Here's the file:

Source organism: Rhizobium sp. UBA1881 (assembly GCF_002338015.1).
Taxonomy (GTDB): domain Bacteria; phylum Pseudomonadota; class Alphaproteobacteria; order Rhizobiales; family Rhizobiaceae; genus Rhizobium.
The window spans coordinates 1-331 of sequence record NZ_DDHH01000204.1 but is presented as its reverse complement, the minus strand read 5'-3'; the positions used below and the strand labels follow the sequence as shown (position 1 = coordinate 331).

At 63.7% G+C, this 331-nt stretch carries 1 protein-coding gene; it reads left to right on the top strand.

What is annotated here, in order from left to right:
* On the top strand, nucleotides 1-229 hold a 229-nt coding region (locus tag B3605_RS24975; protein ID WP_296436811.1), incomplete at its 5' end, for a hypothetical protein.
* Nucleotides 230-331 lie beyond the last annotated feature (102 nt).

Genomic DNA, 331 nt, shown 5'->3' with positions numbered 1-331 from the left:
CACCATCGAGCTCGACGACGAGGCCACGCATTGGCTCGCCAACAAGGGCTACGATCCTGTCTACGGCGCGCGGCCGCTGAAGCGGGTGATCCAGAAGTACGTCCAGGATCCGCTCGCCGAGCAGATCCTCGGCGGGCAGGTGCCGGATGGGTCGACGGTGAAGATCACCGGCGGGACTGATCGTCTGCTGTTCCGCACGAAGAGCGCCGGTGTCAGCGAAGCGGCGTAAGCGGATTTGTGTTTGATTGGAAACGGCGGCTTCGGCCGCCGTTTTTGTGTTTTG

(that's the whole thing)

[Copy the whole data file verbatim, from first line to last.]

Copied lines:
Source organism: Rhizobium sp. UBA1881 (assembly GCF_002338015.1).
Taxonomy (GTDB): domain Bacteria; phylum Pseudomonadota; class Alphaproteobacteria; order Rhizobiales; family Rhizobiaceae; genus Rhizobium.
The window spans coordinates 1-331 of sequence record NZ_DDHH01000204.1 but is presented as its reverse complement, the minus strand read 5'-3'; the positions used below and the strand labels follow the sequence as shown (position 1 = coordinate 331).

At 63.7% G+C, this 331-nt stretch carries 1 protein-coding gene; it reads left to right on the top strand.

What is annotated here, in order from left to right:
* On the top strand, nucleotides 1-229 hold a 229-nt coding region (locus tag B3605_RS24975; protein ID WP_296436811.1), incomplete at its 5' end, for a hypothetical protein.
* Nucleotides 230-331 lie beyond the last annotated feature (102 nt).

Genomic DNA, 331 nt, shown 5'->3' with positions numbered 1-331 from the left:
CACCATCGAGCTCGACGACGAGGCCACGCATTGGCTCGCCAACAAGGGCTACGATCCTGTCTACGGCGCGCGGCCGCTGAAGCGGGTGATCCAGAAGTACGTCCAGGATCCGCTCGCCGAGCAGATCCTCGGCGGGCAGGTGCCGGATGGGTCGACGGTGAAGATCACCGGCGGGACTGATCGTCTGCTGTTCCGCACGAAGAGCGCCGGTGTCAGCGAAGCGGCGTAAGCGGATTTGTGTTTGATTGGAAACGGCGGCTTCGGCCGCCGTTTTTGTGTTTTG